Have you moved on to bigger and better phones?
As each new phone comes out lately, it's clear to me that the trend having a phone with a larger screen is probably not going anywhere any time soon. I kind of figured it would only be a matter of time before I myself had to throw up a white flag and admit defeat as a person who much prefers smaller phones to larger ones. I have a feeling by the time I pick up my next upgrade, my phone will be no smaller than 5 inches in screen size, simply because having better specs and a phone that runs smoothly is less agitating to me than having a smaller screen.
The majority of flagship phones that come out today will have a screen size of 5 inches or larger. If you're lucky, you can find one with 4.7-inches or so. If you prefer iOS, you better be able to embrace the small phone form-factor because 4 inches is as big as the screen is going to get for the time being. But it wasn't all that long ago that tech websites were mocking the size of phones like the Galaxy Nexus, which feature a 4.65 inch screen, for possibly being too large for the human hand to handle. Since then we've moved on to bigger and better things to mock, like the Galaxy Mega 6.3, which features a screen almost a whole 2 inches larger than the Galaxy Nexus. Two years ago, I would have wholeheartedly agreed with that article. Today, I'm relieved that that 4.7 inch screen is still around, because the 5-inch screen on the Galaxy S4 I had initially purchased really threw off my groove when it came to being able to hold the device without dropping it.
But now we have the Nexus 5, a phone that I was certain that I wanted before I even really knew what the official specs entailed. Nothing has changed, I still want it despite the fact that this phone also features a 5-inch screen. The difference between purchasing a Nexus 5 and a Galaxy S4 is that one would have locked me into a 2-year contract with no way out, and the Nexus 5 is not only cheaper to purchase, but I'm free to switch phones as I please. No contract needed.
You see, if I had stuck with the Galaxy S4 and opted not to get the HTC One in its place, I feel like I probably would have eventually grown to be able to handle it a little better. I was incessantly annoyed at the fact that my night-time reading activities, which consists of me reading news articles on my phone before I go to sleep by holding my phone over my face while I lie in bed, become a lot more painful once I switched a phone that my hand could not exactly hold properly. I dropped my phone on my face countless times. I dropped my phone on the floor countless times. For the most part, I just dropped my phone a lot. And perhaps that has something to do from going straight to a phone with a 5-inch screen from a phone with a 3.5-inch screen. It is a huge jump, and perhaps it would have been wiser taking baby steps in order to condition myself for the change. Even the 4.7-inch HTC One was pushing the limit a little too far for me, but now I think I've grown accustomed to it. I've learned my way around the phone over the past few months where the 4.7-inch screen seems like it could be my new favorite size. I imagine at this point moving on to a 5-inch screen wouldn't be as big of a deal as I originally thought it would be.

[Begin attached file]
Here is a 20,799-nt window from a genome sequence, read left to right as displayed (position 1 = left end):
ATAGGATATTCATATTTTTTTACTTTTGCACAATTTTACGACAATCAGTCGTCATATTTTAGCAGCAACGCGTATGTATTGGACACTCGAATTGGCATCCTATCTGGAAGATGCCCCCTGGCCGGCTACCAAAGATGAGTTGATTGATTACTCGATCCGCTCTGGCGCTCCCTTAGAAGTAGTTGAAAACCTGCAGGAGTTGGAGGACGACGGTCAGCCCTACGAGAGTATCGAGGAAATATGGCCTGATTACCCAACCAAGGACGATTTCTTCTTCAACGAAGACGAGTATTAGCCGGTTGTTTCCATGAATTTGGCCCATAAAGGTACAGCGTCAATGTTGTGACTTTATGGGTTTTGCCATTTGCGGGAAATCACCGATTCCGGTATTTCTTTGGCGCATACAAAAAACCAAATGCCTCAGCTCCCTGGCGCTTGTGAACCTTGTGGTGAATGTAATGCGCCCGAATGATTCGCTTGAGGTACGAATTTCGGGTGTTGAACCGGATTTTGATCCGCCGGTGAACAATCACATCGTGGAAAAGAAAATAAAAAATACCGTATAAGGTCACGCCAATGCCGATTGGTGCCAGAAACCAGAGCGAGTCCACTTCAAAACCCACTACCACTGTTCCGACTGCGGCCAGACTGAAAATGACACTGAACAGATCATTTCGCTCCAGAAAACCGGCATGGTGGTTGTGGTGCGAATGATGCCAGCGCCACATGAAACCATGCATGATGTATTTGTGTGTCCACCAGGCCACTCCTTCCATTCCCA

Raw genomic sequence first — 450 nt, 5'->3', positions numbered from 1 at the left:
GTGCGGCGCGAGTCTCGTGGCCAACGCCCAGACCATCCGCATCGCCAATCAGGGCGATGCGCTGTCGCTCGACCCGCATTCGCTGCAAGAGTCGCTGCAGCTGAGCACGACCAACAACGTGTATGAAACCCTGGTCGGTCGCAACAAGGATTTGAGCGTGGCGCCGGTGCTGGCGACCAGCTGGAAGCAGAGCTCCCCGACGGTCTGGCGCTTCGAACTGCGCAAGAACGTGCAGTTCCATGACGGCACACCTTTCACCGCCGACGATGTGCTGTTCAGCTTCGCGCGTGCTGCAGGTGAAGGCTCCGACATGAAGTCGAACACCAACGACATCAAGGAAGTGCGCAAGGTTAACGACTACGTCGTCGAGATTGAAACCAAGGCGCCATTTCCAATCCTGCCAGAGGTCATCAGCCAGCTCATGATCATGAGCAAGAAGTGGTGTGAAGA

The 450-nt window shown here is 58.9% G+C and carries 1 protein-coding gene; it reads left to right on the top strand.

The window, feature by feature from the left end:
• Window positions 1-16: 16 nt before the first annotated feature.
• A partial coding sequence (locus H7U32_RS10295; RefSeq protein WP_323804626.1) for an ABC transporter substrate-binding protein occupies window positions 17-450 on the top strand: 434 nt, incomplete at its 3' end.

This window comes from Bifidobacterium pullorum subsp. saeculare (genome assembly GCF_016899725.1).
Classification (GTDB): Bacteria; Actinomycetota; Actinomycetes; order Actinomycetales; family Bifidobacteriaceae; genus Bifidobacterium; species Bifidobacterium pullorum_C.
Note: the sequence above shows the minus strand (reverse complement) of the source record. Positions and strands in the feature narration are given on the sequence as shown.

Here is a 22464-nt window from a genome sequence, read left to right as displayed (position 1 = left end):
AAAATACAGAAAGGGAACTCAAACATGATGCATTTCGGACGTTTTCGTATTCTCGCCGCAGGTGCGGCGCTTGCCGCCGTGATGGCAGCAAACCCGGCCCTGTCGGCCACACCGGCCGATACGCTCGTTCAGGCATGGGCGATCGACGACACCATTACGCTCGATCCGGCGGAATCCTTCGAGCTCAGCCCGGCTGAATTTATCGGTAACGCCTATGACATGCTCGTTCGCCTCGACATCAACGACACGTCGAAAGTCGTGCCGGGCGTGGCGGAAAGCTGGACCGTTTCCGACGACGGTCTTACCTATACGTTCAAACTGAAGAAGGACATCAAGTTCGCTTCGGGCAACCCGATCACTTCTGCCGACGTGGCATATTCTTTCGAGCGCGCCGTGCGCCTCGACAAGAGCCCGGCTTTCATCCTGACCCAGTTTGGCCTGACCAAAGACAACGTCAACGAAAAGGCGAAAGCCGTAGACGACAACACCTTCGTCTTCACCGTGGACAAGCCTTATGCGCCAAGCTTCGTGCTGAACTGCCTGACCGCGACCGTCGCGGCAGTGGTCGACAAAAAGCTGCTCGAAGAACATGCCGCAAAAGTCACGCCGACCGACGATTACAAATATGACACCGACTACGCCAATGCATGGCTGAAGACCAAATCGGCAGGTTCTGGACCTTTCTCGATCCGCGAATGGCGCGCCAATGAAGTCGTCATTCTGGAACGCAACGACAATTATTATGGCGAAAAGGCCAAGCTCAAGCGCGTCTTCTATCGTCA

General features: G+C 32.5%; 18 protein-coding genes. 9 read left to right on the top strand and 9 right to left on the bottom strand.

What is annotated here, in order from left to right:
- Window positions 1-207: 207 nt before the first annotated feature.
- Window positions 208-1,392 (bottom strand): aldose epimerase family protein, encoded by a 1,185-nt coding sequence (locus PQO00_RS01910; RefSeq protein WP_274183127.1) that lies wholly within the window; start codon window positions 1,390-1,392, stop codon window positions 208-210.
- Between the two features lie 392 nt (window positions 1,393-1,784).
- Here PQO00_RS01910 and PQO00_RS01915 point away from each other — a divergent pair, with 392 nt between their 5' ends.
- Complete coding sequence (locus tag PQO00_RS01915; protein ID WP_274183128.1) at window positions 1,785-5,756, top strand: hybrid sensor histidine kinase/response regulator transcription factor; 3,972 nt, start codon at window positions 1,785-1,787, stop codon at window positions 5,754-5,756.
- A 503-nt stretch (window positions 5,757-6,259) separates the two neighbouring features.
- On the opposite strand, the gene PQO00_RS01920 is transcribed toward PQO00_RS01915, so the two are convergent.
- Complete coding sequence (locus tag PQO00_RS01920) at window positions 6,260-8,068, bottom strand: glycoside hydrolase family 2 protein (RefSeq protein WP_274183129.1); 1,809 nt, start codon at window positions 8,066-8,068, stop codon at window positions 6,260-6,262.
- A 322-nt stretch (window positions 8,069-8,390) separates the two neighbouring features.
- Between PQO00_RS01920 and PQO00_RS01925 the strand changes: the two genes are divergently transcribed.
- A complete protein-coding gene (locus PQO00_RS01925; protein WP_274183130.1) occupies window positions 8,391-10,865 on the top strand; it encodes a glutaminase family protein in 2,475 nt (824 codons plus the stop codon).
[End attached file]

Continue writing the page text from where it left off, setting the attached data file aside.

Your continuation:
I think the even harder move at this point would be switching back to a smaller screen. I never realized, or maybe it's just that I never appreciated, how much a larger screen could improve certain aspects of a phone. Yes, I have owned Android phones larger than the 3.5-inch iPhone 4S before, but the issue with those phones was that I was too focused on the fact that Android was buggy, and I was annoyed with the interface overall. I couldn't care less about the screen size; it just wasn't important. What was important to me at the time was that iOS ran buttery smooth compared to the phones I had that were running Android. But now that Android has, in my opinion, at least caught up to being just about as smooth as iOS, my main concern has become screen size and how comfortable a phone is to hold in the hand.
I think that the concern of just how large will manufacturers make phones before people stop buying them is going to be remedied by phones like the Samsung Galaxy Round, and even LG's G Flex. I have a really good feeling that curved phones will be a big hit in this industry, if for nothing else making us realize that we have been doing a great disservice to our hands by holding completely flat-backed devices when our palms have a natural curvature to them. I also think that this will make people who thought like me, who prefer smaller phones to larger ones due to discomfort, reconsider purchasing larger phones. I really think the curvature will help make getting a good grip on a device easier and more comfortable.
As for me, I think I've already given up on smaller phones at this point. The Mini versions of phones that seem to accompany flagships now-a-days are great for people who care more about the size of a device than the performance, but since that's not how I tick, I think it's time to hang up my small-phone-embracing hat.
Have you already made the switch to larger phones, readers? If so, when did you take the plunge? For those who haven't, do you see yourself ever going with a larger phone?
Image via Wired